People love lists – lists about all sorts things, things that are far too numerous to, well, list. People especially love lists of anything they are interested in, and so we have investigated lists of cruise lines for our readers. (Presumably, they have an above-average preoccupation with cruise lines). You’ll notice that we just used the word “lists” and that the title of this article is “Cruise Line Lists,” implying that there is more than one list of cruise lines, and this is of course true. One could make a list of only large cruise lines, or one could potentially try to compile a list of every cruise line in the world, although such a task would hinge on what one considers a cruise line, and it would be further complicated by the fact that many cruise lines are now defunct or have been absorbed by other cruise lines. Below we try to make sense of all of this and point you in the direction of some good cruise line lists.
A favorite type of list is the type that ranks its items, and of course there exist such lists for cruise lines. One of the more well-known lists of this variety is compiled by Condé Nast Traveler, and we have written about their list of the best cruise lines before. An obvious limitation of such a list is that it is in no way exhaustive (nor does it try to be). It only lists the “best” cruise lines, which for Condé Nast Traveler seem to be equivalent to expensive luxury cruise lines. If you are looking for an extensive list of cruise lines, you’ll have to look beyond “best cruise line” lists.
And this brings us to one of the best cruise line lists we’ve come across, which is compiled by Cruise Market Watch. The list compiled by CMW organizes cruise lines by market share, so this rather interesting information (which is also presented in an interactive graph) accompanies the extensive list they have put together. The list begins with the two largest cruise companies in the world (Carnival and Royal Caribbean), each of which are composed of multiple cruise lines, and the remaining cruise lines are listed below from largest to smallest in terms of market share.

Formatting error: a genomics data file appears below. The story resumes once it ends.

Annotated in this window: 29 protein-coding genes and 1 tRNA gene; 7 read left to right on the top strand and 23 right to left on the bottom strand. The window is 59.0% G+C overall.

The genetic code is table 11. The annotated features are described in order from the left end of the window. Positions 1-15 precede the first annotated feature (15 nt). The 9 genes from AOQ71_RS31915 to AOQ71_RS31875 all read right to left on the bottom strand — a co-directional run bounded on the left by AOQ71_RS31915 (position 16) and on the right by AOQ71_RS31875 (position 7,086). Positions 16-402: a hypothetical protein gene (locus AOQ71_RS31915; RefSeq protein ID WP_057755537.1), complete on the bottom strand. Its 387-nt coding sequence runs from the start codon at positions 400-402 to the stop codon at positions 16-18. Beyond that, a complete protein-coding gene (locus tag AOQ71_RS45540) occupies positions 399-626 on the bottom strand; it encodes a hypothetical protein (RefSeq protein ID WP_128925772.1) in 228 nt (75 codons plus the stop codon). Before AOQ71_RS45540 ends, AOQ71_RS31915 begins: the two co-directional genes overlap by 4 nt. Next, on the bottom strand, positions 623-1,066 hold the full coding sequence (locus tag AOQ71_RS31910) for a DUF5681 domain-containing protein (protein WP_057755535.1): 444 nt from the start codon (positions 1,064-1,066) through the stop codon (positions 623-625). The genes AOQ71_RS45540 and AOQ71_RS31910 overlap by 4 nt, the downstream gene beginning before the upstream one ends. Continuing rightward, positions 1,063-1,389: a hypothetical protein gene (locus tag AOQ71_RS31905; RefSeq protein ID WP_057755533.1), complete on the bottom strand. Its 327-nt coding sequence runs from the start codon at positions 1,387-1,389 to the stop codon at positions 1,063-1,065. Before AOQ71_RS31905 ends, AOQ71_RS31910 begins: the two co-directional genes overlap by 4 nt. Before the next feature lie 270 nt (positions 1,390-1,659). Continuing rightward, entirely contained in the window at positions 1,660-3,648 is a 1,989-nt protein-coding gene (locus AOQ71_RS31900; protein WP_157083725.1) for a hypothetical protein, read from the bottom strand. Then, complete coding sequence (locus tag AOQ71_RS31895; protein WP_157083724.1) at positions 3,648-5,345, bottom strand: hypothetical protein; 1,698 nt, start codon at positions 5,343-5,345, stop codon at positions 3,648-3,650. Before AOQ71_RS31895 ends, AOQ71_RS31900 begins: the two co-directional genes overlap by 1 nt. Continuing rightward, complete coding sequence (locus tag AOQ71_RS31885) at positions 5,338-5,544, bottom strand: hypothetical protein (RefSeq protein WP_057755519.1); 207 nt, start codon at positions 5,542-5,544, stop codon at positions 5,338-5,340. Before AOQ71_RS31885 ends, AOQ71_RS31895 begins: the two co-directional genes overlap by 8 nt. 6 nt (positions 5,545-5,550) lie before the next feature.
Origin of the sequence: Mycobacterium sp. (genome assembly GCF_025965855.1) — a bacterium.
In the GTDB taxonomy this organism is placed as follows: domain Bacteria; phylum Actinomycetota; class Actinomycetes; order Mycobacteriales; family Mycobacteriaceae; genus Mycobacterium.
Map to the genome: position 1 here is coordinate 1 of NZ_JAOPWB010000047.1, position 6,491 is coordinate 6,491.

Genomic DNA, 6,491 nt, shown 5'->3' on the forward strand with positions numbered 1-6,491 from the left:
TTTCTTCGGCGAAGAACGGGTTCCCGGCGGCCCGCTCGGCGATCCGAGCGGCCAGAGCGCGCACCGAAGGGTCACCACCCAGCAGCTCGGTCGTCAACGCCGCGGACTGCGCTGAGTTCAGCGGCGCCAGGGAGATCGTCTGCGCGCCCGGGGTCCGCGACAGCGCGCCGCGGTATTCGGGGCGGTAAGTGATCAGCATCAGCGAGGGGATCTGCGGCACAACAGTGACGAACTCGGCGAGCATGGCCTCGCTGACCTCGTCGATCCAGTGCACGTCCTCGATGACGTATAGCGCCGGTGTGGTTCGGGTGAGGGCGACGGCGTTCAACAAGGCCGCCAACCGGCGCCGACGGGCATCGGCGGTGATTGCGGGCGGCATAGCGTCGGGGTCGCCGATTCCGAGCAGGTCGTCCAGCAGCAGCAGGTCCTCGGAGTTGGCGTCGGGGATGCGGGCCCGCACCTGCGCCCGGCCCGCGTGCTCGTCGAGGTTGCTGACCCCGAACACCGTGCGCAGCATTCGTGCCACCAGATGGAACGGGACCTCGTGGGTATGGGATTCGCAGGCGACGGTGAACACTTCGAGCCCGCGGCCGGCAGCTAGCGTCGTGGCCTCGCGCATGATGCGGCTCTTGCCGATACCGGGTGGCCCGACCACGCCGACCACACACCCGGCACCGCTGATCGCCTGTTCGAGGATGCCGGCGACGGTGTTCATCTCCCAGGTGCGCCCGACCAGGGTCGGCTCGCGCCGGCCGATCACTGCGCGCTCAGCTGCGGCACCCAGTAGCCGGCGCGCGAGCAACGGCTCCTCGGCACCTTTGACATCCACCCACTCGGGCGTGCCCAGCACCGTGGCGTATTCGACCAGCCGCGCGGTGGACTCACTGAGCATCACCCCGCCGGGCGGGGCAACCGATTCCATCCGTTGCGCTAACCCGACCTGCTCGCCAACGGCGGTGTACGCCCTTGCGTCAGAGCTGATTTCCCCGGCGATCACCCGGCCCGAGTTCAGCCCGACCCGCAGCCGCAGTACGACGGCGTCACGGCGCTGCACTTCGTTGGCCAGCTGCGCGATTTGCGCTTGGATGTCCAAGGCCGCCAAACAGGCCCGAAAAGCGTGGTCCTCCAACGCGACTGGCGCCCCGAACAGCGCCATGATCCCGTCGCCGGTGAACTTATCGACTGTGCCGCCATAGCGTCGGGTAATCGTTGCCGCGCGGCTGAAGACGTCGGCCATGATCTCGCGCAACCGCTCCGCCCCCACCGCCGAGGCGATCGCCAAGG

It almost goes without saying that Wikipedia has a cruise line list, which is also quite extensive. The Wikipedia page includes a list of defunct cruise lines as well, which further indicates which of these non-operational cruise lines have merged with other cruise lines.
The CMW and the Wikipedia cruise line lists are definitely among the best out there, but neither is entirely exhaustive, and we suspect no such list exists because, as we mentioned above, it is difficult to determine what even constitutes a cruise line. For instance, one could plausibly argue that the cruise companies that operate Yangtze River cruises are cruise lines, but the cruise lines we wrote about in the article just linked to are not included in the CMW or Wikipedia lists. There are surely hundreds of other examples of such cruise lines (if one is inclined to call them so) that escape the attention of even extensive lists of cruise lines.
So, there are lots of cruise line lists out there – some are quite focused, such as the Condé Nast Traveler list, while others are expansive, like the CMW and Wikipedia lists. However, even the most extensive lists we’ve unearthed come nowhere near listing all the cruise lines in the world, unless one has a particularly rigid definition of “cruise line.”